US District Court Disallows Claim for Costs relating to SEC Investigation
On October 15, 2010, the United States District Court for the Southern District of Florida released a Decision in Office Depot, Inc. v. National Union Fire Insurance Company.
The District Court held that the costs incurred by Home Depot in voluntarily responding to a Securities Exchange Commission (SEC) investigation were not covered by an organization and executive liability insurance policy.
The SEC investigation was triggered by a whistleblower complaint about accounting irregularities relating to the timing of Office Depot’s recognition of certain vendor rebate program funds. Substantial legal and investigation costs were incurred by Home Depot in responding to, and settling with, the SEC, as well as in conducting its own internal investigation and audit. During the SEC informal inquiry, subpoenas were issued to 8 current or former employees that contained allegations of wrongful conduct but did not name any specific director or officer. The SEC investigation was did not result in the filing of a judicial or administrative complaint against Office Depot or its directors and officers.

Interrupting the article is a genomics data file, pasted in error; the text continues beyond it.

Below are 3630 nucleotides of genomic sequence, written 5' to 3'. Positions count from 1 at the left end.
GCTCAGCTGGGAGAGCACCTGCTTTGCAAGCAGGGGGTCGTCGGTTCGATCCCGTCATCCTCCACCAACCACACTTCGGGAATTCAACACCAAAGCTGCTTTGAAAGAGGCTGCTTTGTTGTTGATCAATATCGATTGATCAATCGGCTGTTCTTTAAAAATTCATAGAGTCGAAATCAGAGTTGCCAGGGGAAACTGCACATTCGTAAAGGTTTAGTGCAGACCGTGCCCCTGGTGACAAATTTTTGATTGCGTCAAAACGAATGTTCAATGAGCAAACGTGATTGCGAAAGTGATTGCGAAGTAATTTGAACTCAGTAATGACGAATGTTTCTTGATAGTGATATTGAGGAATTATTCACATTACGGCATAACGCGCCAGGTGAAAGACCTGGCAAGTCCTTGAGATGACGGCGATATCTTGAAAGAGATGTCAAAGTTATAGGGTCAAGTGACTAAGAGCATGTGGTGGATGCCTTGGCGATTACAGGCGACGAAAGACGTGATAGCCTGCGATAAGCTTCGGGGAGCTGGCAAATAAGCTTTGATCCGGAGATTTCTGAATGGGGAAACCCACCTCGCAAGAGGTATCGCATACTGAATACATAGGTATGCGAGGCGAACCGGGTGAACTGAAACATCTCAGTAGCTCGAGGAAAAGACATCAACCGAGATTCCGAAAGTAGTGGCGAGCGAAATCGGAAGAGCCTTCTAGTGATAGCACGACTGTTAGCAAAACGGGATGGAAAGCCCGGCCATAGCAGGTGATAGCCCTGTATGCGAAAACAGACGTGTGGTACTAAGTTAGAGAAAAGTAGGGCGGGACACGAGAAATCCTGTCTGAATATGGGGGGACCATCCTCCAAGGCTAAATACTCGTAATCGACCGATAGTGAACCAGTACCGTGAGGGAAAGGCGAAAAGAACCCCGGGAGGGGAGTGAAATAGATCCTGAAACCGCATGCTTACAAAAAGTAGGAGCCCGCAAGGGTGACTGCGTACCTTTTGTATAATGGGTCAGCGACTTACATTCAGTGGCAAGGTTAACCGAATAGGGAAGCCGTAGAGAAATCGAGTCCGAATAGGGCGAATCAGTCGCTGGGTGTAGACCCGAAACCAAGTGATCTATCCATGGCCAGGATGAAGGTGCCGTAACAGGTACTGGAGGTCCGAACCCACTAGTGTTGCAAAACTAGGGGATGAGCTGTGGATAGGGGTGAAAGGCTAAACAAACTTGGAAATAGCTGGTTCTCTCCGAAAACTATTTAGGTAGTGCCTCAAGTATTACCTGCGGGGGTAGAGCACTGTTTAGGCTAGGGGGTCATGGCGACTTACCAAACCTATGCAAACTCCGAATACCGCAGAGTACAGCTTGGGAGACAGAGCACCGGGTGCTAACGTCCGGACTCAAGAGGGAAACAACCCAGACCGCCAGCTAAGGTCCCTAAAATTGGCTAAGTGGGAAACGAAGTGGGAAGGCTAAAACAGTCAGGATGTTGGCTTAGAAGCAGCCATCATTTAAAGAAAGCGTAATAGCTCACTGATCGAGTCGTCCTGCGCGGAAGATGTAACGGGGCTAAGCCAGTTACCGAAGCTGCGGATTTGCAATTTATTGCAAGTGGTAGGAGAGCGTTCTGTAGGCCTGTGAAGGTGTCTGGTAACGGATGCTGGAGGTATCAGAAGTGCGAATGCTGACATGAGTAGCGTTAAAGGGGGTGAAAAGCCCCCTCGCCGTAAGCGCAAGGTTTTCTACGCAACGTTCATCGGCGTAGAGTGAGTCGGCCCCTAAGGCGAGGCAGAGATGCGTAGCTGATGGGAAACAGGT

Office Depot had claimed reimbursement for over US $23 million in legal fees and expenses from its insurers.
In concluding that there was no coverage for the claim, the District Court considered the definitions of “Securities Claim”, “Claim”, “Defence Costs” and “Loss” in the insurance policy. The District Court found that these terms did not cover the costs of investigating a potential claim, including pre-suit or pre-claim legal costs.
The Decision confirms the importance of paying close attention to terms such as “Claim” and “Loss” as defined in executive risk insurance policies so as to fully appreciate the scope of coverage being provided by a D & O insurer.